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Above: Chicken with a lime & coconut milk sauce.  The recipe can be found here.

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Above: Carnitas tacos w/ pseudo-guac (aka what you make when you only have avocado and tomatoes).  Homemade corn tortillas are the bomb and are much more affordable here in Germany than buying tortillas at the market.

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Above: The “before” of the previous photo.  I used this recipe I found on Pinterest.

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Above: Mango pico de gallo – soooooo gooood!  No recipe, I just throw things in until it tastes awesome.

 

Getting Touristy in Western Mitte

At some point, every new resident needs to bite the bullet and become a tourist in their city.
For us, this meant venturing out to the western edge of Mitte to see some of Berlin’s most iconic landmarks.  After nearly two months of living in Berlin we were becoming a little embarrassed by our lack of sightseeing within the city.  I am guilty of always thinking that we should save some of the sights to see when we have friends in town, but it probably makes more sense to see them first ourselves and decide which ones are really worth sharing.
Another reason why we haven’t done much sightseeing is due to Berlin’s size and lack of a real ‘tourist center’.  Most of the famous sights are scattered throughout the city, making sightseeing in Berlin quite the excursion.  However, the area in the west of Mitte between Potsdamer Platz  and Moabit has quite a few attractions in close quarters, which makes it a good jumping off point for tourists, tour buses, tour boats, tour bikes…you get the idea.

We started our tour at the Hauptbahnhof to gawk at the immense building and crowds before walking south toward the Tiergarten area.  Berlin continues to amaze me with its neighborhood diversity.  Western Mitte is very city-like – it has large modern buildings and government offices but also has many historical monuments and parks scattered throughout.  It really makes the more Eastern/Southern neighborhoods that I usually explore feel like the ‘burbs.

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A short walk away from the train station you can find the impressive Reichstag building (where the German parliament meets) which presents a really cool blend of old & new architecture.  The original structure opened in 1894 but underwent significant reconstruction after a fire in 1933, and the large glass dome finished construction in 1999.  You can actually walk in a spiral around the dome but it requires prior registration, so we’ll have to save that for another trip.
The Brandenburg Gate is also nearby, just outside the entrance to the immense Tiergarten park.  The gate is one of the most recognizable sights in Berlin.  It is featured prominently on most tourism ads/guides and the outline is emblazoned on every U-Bahn train window.  It stands in a big plaza flanked by foreign embassies and fancy-shmancy hotels, and even on a cold and windy day there were hundreds of tourists snapping pictures.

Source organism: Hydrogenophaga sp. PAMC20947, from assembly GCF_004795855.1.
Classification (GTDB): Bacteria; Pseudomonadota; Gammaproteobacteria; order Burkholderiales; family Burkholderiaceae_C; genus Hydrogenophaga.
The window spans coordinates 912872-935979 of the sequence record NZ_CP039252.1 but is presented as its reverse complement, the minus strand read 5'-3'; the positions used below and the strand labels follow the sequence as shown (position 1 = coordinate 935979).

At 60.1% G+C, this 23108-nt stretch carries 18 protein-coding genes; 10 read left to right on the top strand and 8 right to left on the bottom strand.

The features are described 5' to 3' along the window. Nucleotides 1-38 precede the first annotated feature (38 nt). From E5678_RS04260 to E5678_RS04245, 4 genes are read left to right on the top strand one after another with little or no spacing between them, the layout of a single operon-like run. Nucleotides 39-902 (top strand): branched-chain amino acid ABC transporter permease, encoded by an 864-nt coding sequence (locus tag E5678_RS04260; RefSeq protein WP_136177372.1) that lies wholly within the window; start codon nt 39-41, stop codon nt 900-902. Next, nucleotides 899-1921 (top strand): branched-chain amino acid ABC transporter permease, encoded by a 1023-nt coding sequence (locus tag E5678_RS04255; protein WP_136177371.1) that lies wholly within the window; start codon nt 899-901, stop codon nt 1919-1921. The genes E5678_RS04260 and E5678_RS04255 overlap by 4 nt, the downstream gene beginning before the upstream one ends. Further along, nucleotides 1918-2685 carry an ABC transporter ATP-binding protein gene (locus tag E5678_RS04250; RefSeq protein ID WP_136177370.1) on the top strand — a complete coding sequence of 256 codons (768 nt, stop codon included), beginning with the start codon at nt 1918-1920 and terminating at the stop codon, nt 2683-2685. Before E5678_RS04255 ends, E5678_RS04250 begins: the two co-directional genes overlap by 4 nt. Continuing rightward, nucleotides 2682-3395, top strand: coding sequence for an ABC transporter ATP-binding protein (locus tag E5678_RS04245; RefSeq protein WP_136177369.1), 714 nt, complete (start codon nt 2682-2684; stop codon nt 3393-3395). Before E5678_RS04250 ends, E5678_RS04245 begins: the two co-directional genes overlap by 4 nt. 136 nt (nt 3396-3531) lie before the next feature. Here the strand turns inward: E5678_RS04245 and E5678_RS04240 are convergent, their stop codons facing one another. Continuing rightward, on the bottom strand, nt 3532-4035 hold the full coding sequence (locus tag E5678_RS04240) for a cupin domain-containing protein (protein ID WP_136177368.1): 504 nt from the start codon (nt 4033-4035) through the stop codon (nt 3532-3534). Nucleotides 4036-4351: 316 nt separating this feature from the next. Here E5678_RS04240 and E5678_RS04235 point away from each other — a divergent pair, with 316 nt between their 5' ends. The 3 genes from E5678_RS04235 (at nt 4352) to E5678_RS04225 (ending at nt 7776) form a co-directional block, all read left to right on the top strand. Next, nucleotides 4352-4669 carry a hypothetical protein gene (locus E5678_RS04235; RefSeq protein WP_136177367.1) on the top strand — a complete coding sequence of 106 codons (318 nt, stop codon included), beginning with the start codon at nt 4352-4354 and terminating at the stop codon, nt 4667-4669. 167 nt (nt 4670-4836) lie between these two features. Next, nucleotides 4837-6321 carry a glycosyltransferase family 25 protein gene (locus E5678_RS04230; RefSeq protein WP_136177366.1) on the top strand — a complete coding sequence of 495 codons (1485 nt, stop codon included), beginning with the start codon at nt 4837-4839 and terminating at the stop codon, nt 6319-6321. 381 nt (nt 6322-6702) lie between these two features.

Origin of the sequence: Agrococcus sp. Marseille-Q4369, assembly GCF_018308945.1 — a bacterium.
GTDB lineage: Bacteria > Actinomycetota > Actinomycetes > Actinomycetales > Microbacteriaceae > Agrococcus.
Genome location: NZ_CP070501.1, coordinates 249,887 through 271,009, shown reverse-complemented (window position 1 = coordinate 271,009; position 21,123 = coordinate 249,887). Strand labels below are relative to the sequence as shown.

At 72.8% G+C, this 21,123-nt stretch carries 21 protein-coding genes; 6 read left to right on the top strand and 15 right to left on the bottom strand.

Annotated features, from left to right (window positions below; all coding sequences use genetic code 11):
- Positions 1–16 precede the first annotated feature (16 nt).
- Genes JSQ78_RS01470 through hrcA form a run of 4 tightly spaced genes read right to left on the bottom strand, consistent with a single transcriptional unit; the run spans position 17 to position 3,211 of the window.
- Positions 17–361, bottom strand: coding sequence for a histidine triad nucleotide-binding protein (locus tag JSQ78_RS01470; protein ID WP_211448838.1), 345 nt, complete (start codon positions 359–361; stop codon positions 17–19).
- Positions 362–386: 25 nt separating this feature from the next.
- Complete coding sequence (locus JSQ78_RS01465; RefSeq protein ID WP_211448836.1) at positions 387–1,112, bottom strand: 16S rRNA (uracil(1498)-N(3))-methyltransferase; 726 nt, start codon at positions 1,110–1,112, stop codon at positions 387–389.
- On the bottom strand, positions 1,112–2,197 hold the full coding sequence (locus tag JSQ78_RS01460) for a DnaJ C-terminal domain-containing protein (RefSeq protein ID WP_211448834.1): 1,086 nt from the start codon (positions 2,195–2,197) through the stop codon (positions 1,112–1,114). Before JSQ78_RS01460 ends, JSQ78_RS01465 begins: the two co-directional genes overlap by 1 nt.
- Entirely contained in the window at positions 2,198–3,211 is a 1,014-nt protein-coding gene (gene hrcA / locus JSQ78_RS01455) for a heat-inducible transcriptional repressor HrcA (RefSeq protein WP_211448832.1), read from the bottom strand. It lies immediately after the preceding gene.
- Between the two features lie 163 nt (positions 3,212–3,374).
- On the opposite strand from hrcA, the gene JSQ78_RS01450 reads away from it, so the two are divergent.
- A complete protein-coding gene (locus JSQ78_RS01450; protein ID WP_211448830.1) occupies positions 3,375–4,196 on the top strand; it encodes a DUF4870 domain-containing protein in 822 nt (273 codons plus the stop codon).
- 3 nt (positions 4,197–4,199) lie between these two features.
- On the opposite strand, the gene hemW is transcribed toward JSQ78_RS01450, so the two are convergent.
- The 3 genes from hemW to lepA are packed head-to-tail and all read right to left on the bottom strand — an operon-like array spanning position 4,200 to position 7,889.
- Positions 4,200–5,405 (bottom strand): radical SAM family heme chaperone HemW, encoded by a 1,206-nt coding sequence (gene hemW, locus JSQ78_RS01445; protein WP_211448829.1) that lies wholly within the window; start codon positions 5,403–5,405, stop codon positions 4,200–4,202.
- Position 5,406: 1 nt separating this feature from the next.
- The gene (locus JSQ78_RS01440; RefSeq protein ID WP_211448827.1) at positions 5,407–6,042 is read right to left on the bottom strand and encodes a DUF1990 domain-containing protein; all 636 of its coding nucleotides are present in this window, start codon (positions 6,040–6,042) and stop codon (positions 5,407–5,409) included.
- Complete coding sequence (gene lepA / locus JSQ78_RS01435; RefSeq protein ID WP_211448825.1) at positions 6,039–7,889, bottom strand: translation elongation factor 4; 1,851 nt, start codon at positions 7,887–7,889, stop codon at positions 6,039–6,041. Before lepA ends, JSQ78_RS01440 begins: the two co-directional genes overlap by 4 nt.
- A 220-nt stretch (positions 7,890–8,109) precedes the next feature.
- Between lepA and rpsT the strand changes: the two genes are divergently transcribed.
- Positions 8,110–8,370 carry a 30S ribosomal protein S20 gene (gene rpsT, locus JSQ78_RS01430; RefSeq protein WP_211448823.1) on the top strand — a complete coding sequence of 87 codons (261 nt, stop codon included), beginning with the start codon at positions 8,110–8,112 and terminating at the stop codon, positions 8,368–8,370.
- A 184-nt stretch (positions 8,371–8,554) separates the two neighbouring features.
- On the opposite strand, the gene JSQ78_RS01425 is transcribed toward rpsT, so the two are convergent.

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After taking obligatory tourist pictures at the gate, and getting a pressed penny for our collection, we strolled through the wooded grounds of the Tiergarten.  The park is the second largest in Germany (520 acres) and is home to monuments, statues, a rose garden, an English garden, and the palace that houses the German president.  As the name suggests (literal translation = animal + garden) there are also lots of squirrels, birds, and fish to see!  I think Berlin’s parks are one of my favorite features of the city.  It it nice to be able to get lost in the woods and escape the concrete jungle for a while.

Big city life has been pretty interesting thus far – I’ve never lived somewhere that was so new to me.  To be fair, I have only lived in 3 cities and two of them were quite small, but still, the amount of stuff in Berlin is incredible.  Living outside of Washington DC was occasionally cool but it didn’t offer me the same opportunity for discovery because I had already been there so many times growing up.  I had already exhausted the Smithsonian and the other aspects of the city I pretty much despised (how many bland government buildings and $8 beers can a person tolerate?).
Needless to say, I am very happy that Berlin has so much character and even lifelong residents say they discover something new in the city every day.  I’m sure that if we live here long enough the newness will wear away and Berlin will lose some of its lustre, but a city of 3.5 million people will never be boring.
So, even though it takes a little effort to haul ourselves across the city looking for tourist attractions, it is always worth our while.

Click the link below to see more photos!

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Photo Potpourri – Week 7